Speed of Website

As you browse the following website the speed at which it moves from page to page is quick. Is this the CMS / coding of the website that is helping or the server? How can I achieve this using Wordpress

Link to the website is as follows:
http://www.spicelounge-friargate.co.uk/
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ACEAFTYAsked:
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Ray PaseurCommented:
From the "view source"
<meta name="author" content="Site Design by DigiMark and powered by the Digit CMS - www.digi-mark.net" />

This appears to be ASP.net based, implying a Windows server.  It's not a PHP machine.

WordPress is not really made for speed, so you might want to look into an alternative framework.  Laravel seems to be getting a lot of traction lately, and if you want to stay in PHP, it might be a good starting point.
http://laravel.com/
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gr8gonzoConsultantCommented:
Why does one car go faster than another? There are several things. It's not just the engine, but it's the shape of the car, the tires, the fuel, etc...

In the same way, a site's response speed is made up of a lot of things. For example, here are just some items:
1. A site might use load-balancing so that different servers are handling different groups of traffic.
2. The site might use heavy caching instead of dynamic data.
3. The database queries might be lightweight and optimized.
4. The images and javascript and CSS might be optimized (load order) so the page starts rendering quickly.
5. The web server might even cache the pages themselves and serve straight from the cache.
6. The web server itself might be optimized for that kind of site (e.g. nginx tends to work better than Apache for blogs)

If I had to pick the top two things that would make a site go a LOT faster, I'd say optimizing database queries and caching are the two big ones. Wordpress won't give you a lot of options over database queries, but there are a lot of caching plugins for Wordpress.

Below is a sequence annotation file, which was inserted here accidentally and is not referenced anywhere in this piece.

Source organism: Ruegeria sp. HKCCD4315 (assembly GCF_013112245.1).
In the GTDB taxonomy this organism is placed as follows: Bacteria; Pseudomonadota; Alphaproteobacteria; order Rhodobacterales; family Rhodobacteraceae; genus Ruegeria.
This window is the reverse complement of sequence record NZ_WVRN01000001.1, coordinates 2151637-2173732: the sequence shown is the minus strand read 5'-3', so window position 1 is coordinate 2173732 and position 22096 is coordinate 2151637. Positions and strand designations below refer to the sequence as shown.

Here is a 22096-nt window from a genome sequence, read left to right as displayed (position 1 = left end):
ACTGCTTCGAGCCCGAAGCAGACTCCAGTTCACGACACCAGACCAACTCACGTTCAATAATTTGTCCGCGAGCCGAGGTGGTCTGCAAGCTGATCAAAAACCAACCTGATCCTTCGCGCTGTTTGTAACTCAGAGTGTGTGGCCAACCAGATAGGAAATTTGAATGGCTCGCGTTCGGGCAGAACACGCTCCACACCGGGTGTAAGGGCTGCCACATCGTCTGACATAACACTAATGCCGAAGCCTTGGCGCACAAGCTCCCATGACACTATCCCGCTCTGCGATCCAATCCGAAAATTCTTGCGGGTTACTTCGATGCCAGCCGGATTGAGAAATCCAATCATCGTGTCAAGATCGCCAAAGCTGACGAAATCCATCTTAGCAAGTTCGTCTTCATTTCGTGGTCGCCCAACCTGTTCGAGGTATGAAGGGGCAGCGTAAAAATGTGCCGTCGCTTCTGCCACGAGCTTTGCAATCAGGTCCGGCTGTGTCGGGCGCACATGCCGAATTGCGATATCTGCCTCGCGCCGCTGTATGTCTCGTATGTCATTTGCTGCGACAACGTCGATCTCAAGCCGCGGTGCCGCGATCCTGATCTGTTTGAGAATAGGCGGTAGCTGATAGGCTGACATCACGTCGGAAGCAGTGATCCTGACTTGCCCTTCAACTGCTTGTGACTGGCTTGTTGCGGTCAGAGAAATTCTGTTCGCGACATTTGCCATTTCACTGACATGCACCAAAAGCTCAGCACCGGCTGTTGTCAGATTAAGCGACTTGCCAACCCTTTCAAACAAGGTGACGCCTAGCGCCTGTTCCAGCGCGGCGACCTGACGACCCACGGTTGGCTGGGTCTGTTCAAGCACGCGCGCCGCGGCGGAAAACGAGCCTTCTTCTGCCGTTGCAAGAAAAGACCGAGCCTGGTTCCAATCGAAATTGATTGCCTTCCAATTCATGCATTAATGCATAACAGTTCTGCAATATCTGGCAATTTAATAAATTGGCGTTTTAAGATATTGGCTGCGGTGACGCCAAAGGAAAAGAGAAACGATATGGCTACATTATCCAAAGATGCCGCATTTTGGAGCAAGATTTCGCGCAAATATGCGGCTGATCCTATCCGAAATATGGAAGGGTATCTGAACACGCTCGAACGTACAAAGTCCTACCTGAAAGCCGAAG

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gr8gonzoConsultantCommented:
You also have to recognize limits, too. You couldn't make an enormous, plain garbage truck go as fast as an airplane by itself. Even if you had a lot of resources at your disposal (no pun intended), you have to realize that a garbage truck just isn't designed to go fast, especially when it is loaded down with garbage.

People are notorious for loading up their Wordpress sites with plugins. Add this, try that, etc... Each plugin has the potential for REALLY slowing down WP, so if you have 50 plugins, it can be worth it to take the time to review those plugins and remove any that you aren't using (plus it reduces security risk, and also the hassle of upgrading later).
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Jason C. LevineNo oneCommented:
To add to gr8gonzo's point about getting rid of plugins, the P3 plugin (and yes, I recognize the irony) will examine all active plugins and let you know which ones consume the most resources.  This can help you decide what to remove or replace.

As far as getting WordPress up to speed, it is possible but usually requires heavy caching and a CDN.
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COBOLdinosaurCommented:
Even though that page looks to be relatively heavy because of all the graphics, it is actually not a big load. I suspect that the server has been optimized and balanced, the content is being sent compressed (the images are not badly degraded, but are also not the highest resolution), and the code is invalid with 40 validation errors that probably contribute to the performance at the risk of reliability and a guarantee that at some point maintenance will be a trip to the depths of hades.

Cd&
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Ray PaseurCommented:
the code is invalid with 40 validation errors
<sarcasm>On an ASP.NET site?  How is this possible?!</sarcasm>
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COBOLdinosaurCommented:
:^)

Cd&
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